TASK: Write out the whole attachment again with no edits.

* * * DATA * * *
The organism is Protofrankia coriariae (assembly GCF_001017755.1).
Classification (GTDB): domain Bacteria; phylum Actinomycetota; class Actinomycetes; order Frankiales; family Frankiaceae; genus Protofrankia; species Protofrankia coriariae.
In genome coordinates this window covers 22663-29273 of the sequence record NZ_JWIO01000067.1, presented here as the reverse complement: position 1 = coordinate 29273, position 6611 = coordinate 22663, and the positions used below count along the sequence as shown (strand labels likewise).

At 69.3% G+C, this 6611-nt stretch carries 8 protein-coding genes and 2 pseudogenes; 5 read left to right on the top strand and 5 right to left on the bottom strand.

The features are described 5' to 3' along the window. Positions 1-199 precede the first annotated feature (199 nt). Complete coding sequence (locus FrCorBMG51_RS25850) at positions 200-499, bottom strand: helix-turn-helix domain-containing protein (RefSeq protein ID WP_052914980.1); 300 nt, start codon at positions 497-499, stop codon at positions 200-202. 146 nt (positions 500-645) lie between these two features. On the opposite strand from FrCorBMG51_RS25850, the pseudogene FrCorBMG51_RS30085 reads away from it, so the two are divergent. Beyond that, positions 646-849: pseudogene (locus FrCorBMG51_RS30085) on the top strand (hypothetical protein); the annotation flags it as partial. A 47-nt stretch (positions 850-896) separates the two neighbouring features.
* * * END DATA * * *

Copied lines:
The organism is Protofrankia coriariae (assembly GCF_001017755.1).
Classification (GTDB): domain Bacteria; phylum Actinomycetota; class Actinomycetes; order Frankiales; family Frankiaceae; genus Protofrankia; species Protofrankia coriariae.
In genome coordinates this window covers 22663-29273 of the sequence record NZ_JWIO01000067.1, presented here as the reverse complement: position 1 = coordinate 29273, position 6611 = coordinate 22663, and the positions used below count along the sequence as shown (strand labels likewise).

At 69.3% G+C, this 6611-nt stretch carries 8 protein-coding genes and 2 pseudogenes; 5 read left to right on the top strand and 5 right to left on the bottom strand.

The features are described 5' to 3' along the window. Positions 1-199 precede the first annotated feature (199 nt). Complete coding sequence (locus FrCorBMG51_RS25850) at positions 200-499, bottom strand: helix-turn-helix domain-containing protein (RefSeq protein ID WP_052914980.1); 300 nt, start codon at positions 497-499, stop codon at positions 200-202. 146 nt (positions 500-645) lie between these two features. On the opposite strand from FrCorBMG51_RS25850, the pseudogene FrCorBMG51_RS30085 reads away from it, so the two are divergent. Beyond that, positions 646-849: pseudogene (locus FrCorBMG51_RS30085) on the top strand (hypothetical protein); the annotation flags it as partial. A 47-nt stretch (positions 850-896) separates the two neighbouring features.